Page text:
U.S. hammer thrower Gwen Berry’s latest piece of mendacity was the claim that when she turned away from the flag during the playing of the Star-Spangled Banner, she wasn’t displaying hate for the country, just showing disdain for the “racist” national anthem. hammer thrower Gwen Berry
Berry was previously sanctioned by the International Olympic Committee because she raised her fist in protest at the end of the national anthem, which is against the IOC (but not the USOC) rules.
‘Initially, after she created a firestorm by turning away from the flag during the U.S. Olympic track and field trials on Saturday, she claimed, “I feel like it was a set-up, and they did it on purpose,” Berry said. “I was pissed, to be honest.”
It wasn’t a set-up. She happened to be on the platform at 5:20pm. The Star-Spangled Banner was played each day of the trials at 5:20pm. Berry either didn’t read the schedule or was looking to make a statement. If Gwen Berry didn’t know the national anthem was about to be played, why did she just happen to have a t-shirt that said “Activist Athlete” in her hand during the medal ceremony to cover her face as the anthem was played, if it wasn’t to add an exclamation point to her disrespect? In other words, Ms.Berry isn’t being honest—if she wasn’t so full of crap she would deflate.
Do you think Cubans are fighting for healthcare or freedom from Communism?
She told the Black News Channel on Tuesday:
“I never said that I didn’t want to go to the Olympic Games. That’s why I competed and got third and made the team,” Berry said.
“I never said that I hated the country. I never said that. All I said was I respect my people enough to not stand for or acknowledge something that disrespects them. I love my people. Point blank, period.”
Berry said she specifically has an issue with a line in “The Star-Spangled Banner,” which she says alludes to catching and beating slaves.
For those who are thinking they never knew about a line in our national anthem alluding to catching and beating slaves, there is a reason they didn’t know—no such line exists.
Berry was referring to a woke-culture invented controversy. While the first verse is usually the only one sang, The Star-Spangled Banner has four verses. In the third verse, there is a line the woke crazies and other people with no knowledge of American history claim glorifies slavery and the beating of slaves.
And where is that band who so vauntingly swore
That the havoc of war and the battle’s confusion,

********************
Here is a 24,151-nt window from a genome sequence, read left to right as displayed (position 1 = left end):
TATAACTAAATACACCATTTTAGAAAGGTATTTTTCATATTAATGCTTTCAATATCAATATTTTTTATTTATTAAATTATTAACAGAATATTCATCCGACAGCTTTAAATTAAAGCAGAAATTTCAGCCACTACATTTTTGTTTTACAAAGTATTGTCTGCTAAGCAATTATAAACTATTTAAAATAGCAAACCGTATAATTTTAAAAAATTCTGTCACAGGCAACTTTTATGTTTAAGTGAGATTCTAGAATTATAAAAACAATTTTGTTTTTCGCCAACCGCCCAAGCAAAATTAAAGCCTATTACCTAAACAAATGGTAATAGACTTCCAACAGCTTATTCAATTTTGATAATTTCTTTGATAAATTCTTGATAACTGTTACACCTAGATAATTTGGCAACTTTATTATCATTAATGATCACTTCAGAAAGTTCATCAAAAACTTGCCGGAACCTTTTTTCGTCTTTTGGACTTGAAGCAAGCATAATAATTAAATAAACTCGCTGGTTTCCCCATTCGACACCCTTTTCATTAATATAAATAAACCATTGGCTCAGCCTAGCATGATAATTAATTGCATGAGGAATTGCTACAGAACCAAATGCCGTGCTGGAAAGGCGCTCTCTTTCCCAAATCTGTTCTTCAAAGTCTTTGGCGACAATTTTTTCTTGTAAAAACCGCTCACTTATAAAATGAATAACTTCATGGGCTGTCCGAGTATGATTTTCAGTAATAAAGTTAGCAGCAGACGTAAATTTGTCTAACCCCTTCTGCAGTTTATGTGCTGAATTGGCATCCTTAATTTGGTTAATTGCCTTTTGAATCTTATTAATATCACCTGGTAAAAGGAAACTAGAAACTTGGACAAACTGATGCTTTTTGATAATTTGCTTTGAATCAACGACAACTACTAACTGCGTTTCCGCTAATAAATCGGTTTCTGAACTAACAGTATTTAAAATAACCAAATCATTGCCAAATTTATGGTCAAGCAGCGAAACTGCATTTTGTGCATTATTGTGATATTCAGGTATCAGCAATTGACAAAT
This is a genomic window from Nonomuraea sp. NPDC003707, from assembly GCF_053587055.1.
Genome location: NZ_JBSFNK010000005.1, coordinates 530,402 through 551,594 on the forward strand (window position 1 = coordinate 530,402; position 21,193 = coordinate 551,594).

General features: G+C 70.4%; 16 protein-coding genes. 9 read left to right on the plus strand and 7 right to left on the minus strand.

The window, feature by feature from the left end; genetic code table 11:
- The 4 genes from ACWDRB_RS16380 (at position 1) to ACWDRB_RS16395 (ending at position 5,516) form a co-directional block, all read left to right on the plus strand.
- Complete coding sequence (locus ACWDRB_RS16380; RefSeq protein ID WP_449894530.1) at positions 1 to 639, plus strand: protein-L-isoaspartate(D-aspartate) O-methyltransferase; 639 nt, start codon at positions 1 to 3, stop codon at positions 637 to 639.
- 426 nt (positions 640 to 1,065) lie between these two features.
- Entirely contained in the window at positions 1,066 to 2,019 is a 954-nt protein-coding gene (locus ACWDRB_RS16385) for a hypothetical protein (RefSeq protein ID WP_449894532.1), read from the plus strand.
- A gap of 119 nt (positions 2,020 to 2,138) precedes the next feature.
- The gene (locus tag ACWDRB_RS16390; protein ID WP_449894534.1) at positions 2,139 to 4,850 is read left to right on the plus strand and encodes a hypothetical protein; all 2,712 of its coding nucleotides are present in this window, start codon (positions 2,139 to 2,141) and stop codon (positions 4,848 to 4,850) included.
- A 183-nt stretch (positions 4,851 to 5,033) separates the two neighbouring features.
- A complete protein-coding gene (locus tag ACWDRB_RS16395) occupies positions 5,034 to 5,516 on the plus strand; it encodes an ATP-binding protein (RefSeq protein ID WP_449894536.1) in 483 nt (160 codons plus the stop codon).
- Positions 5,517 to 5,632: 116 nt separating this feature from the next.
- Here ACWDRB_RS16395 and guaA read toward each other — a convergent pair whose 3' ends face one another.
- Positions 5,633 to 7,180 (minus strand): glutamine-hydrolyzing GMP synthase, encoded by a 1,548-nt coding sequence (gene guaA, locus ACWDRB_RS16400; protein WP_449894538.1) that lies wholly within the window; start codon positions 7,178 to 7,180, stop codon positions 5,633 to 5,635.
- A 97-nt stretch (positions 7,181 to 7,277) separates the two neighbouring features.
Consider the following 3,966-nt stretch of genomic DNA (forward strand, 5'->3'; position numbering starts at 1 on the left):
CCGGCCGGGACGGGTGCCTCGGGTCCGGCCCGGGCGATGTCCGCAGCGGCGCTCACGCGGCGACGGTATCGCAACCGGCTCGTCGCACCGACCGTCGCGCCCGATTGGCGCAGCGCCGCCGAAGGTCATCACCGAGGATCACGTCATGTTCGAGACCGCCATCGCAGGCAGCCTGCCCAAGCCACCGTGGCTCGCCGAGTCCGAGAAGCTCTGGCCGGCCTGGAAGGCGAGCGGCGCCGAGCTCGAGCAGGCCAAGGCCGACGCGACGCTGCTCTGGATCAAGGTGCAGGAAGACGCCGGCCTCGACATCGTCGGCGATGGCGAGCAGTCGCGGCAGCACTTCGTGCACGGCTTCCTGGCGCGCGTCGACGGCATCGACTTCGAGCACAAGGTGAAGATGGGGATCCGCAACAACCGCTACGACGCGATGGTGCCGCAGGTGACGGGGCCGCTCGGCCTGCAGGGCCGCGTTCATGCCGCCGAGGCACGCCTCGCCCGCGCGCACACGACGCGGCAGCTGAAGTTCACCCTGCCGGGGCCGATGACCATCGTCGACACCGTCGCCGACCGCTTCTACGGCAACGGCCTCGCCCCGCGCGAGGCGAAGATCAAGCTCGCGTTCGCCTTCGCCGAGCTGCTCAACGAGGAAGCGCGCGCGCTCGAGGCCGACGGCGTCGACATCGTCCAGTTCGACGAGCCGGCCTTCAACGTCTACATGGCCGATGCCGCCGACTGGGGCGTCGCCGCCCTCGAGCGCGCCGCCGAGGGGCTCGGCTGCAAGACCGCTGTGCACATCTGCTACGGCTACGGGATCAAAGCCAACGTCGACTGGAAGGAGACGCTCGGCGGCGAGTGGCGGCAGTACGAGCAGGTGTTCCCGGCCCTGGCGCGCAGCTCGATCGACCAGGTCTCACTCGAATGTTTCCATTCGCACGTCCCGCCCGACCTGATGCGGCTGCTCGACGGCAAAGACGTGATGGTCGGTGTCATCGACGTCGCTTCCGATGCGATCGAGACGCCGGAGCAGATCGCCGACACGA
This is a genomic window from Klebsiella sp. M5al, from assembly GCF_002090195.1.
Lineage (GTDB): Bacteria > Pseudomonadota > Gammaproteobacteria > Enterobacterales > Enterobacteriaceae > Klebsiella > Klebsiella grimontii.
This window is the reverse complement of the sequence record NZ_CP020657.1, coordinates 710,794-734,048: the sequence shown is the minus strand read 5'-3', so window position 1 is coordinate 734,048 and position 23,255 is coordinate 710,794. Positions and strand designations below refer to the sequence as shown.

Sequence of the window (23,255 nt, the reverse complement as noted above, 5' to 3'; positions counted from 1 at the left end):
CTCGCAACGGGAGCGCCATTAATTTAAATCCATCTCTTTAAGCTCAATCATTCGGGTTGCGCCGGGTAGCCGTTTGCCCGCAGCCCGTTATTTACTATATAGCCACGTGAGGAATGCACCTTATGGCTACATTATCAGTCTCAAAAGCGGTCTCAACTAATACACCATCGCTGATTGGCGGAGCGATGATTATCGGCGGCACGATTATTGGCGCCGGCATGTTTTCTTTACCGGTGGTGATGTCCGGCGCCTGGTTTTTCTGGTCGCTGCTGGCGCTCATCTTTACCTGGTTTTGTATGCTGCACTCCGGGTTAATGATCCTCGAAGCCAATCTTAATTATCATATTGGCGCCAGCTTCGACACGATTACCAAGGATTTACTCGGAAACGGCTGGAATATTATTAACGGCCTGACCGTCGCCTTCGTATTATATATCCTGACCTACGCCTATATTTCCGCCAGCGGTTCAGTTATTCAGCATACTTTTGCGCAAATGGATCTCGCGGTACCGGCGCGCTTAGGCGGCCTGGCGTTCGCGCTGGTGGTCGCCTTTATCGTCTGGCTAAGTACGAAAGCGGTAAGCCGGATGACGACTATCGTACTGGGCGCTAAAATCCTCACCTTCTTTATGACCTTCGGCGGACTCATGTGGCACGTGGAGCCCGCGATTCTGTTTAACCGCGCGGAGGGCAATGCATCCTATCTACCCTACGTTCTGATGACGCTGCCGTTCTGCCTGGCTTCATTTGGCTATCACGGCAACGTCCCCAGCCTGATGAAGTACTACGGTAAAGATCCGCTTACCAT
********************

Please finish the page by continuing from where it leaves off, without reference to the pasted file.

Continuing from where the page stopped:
A home and a country, should leave us no more?
Their blood has washed out their foul footsteps’ pollution.
No refuge could save the hireling and slave
From the terror of flight, or the gloom of the grave:
And the star-spangled banner in triumph doth wave,
O’er the land of the free and the home of the brave.
Students of history know that Francis Scott Key was slamming the rank and file British soldiers in the supposedly offensive verse. During the War of 1812, those soldiers generally consisted of people in one of two groups. One group was hired full-time soldiers, derisively called hirelings, meaning people employed to do menial tasks.
The second group was the Colonial Marines, British forces made up of freed slaves. The Colonial Marines “participated in the Chesapeake Campaign during the War of 1812, which saw some of the heaviest fighting between the British and the Americans. This campaign included the Battles of Bladensburg, Baltimore, and Fort McHenry, as well as the burning of Washington.” The Battle of Fort McHenry motivated Francis Scott Key to write the poem, “Defence of Fort M’Henry,” which was eventually partnered with the tune of an English drinking song and became The Star-Spangled Banner.
While it wouldn’t officially become our national anthem until 1931, the Star-Spangled Banner became popular during and after the Civil War as more than 360K Union Soldiers died in the quest to end slavery in the United States, and the American flag became an increasingly powerful symbol of national unity.
So Gwen Berry turned her back on the Flag because of a verse she probably never heard sung and referred to people who allied with the British to defeat the US in the War of 1812. The fact that slavery was legal in this country is a disgusting blot on our rich history. But the supposedly offending verse of our anthem wasn’t about slavery. It was about the people trying to help the British take back the country.
When selecting players for what would eventually become the 1980 Miricle On Ice U.S. Hockey Team, coach Herb Brooks said he was “looking for players whose name on the front of the sweater is more important than the one on the back. I look for these players to play hard, to play smart, and to represent their country.”
Hammer thrower Gwen Berry would help herself if she heeded Coach Brooks’ winning words.
hammer thrower Gwen Berry